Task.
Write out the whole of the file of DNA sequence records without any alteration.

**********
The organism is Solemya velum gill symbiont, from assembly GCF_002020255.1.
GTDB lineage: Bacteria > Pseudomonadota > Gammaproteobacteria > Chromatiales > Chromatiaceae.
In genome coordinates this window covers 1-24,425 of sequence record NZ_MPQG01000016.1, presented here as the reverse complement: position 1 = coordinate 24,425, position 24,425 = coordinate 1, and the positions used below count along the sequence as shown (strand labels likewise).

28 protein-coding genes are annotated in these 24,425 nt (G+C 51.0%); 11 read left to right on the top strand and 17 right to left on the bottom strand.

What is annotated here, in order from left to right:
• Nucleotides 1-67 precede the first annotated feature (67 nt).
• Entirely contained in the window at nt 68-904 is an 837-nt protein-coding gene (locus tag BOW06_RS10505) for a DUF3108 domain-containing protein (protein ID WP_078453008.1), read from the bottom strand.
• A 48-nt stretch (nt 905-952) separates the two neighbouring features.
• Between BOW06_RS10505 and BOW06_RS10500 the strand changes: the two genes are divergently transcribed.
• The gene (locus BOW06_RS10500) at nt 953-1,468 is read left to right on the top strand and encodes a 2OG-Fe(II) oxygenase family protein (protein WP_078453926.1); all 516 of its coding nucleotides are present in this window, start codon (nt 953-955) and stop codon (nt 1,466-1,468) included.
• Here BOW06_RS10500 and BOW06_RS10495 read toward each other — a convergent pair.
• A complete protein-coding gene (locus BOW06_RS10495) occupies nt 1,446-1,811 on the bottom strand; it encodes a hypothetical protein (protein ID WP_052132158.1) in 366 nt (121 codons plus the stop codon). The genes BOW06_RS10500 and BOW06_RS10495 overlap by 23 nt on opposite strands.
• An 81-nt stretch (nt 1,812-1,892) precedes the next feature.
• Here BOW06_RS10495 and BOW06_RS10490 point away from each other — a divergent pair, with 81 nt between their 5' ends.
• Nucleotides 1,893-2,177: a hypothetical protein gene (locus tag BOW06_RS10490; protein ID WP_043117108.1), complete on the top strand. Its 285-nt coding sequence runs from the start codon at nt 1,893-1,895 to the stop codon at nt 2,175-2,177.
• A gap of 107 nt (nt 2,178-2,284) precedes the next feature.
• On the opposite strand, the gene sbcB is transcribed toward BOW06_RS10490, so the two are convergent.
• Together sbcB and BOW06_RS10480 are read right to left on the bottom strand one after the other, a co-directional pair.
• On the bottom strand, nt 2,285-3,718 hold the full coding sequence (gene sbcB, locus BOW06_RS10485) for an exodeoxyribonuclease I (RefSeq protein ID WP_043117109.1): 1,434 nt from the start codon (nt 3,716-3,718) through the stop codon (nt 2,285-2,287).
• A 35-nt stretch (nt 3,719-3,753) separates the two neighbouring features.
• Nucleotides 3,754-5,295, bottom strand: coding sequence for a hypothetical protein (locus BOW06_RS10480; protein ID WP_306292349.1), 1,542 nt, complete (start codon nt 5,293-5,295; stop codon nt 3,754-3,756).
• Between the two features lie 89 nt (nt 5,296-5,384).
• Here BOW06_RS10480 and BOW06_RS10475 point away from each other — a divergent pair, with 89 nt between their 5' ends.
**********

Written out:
The organism is Solemya velum gill symbiont, from assembly GCF_002020255.1.
GTDB lineage: Bacteria > Pseudomonadota > Gammaproteobacteria > Chromatiales > Chromatiaceae.
In genome coordinates this window covers 1-24,425 of sequence record NZ_MPQG01000016.1, presented here as the reverse complement: position 1 = coordinate 24,425, position 24,425 = coordinate 1, and the positions used below count along the sequence as shown (strand labels likewise).

28 protein-coding genes are annotated in these 24,425 nt (G+C 51.0%); 11 read left to right on the top strand and 17 right to left on the bottom strand.

What is annotated here, in order from left to right:
• Nucleotides 1-67 precede the first annotated feature (67 nt).
• Entirely contained in the window at nt 68-904 is an 837-nt protein-coding gene (locus tag BOW06_RS10505) for a DUF3108 domain-containing protein (protein ID WP_078453008.1), read from the bottom strand.
• A 48-nt stretch (nt 905-952) separates the two neighbouring features.
• Between BOW06_RS10505 and BOW06_RS10500 the strand changes: the two genes are divergently transcribed.
• The gene (locus BOW06_RS10500) at nt 953-1,468 is read left to right on the top strand and encodes a 2OG-Fe(II) oxygenase family protein (protein WP_078453926.1); all 516 of its coding nucleotides are present in this window, start codon (nt 953-955) and stop codon (nt 1,466-1,468) included.
• Here BOW06_RS10500 and BOW06_RS10495 read toward each other — a convergent pair.
• A complete protein-coding gene (locus BOW06_RS10495) occupies nt 1,446-1,811 on the bottom strand; it encodes a hypothetical protein (protein ID WP_052132158.1) in 366 nt (121 codons plus the stop codon). The genes BOW06_RS10500 and BOW06_RS10495 overlap by 23 nt on opposite strands.
• An 81-nt stretch (nt 1,812-1,892) precedes the next feature.
• Here BOW06_RS10495 and BOW06_RS10490 point away from each other — a divergent pair, with 81 nt between their 5' ends.
• Nucleotides 1,893-2,177: a hypothetical protein gene (locus tag BOW06_RS10490; protein ID WP_043117108.1), complete on the top strand. Its 285-nt coding sequence runs from the start codon at nt 1,893-1,895 to the stop codon at nt 2,175-2,177.
• A gap of 107 nt (nt 2,178-2,284) precedes the next feature.
• On the opposite strand, the gene sbcB is transcribed toward BOW06_RS10490, so the two are convergent.
• Together sbcB and BOW06_RS10480 are read right to left on the bottom strand one after the other, a co-directional pair.
• On the bottom strand, nt 2,285-3,718 hold the full coding sequence (gene sbcB, locus BOW06_RS10485) for an exodeoxyribonuclease I (RefSeq protein ID WP_043117109.1): 1,434 nt from the start codon (nt 3,716-3,718) through the stop codon (nt 2,285-2,287).
• A 35-nt stretch (nt 3,719-3,753) separates the two neighbouring features.
• Nucleotides 3,754-5,295, bottom strand: coding sequence for a hypothetical protein (locus BOW06_RS10480; protein ID WP_306292349.1), 1,542 nt, complete (start codon nt 5,293-5,295; stop codon nt 3,754-3,756).
• Between the two features lie 89 nt (nt 5,296-5,384).
• Here BOW06_RS10480 and BOW06_RS10475 point away from each other — a divergent pair, with 89 nt between their 5' ends.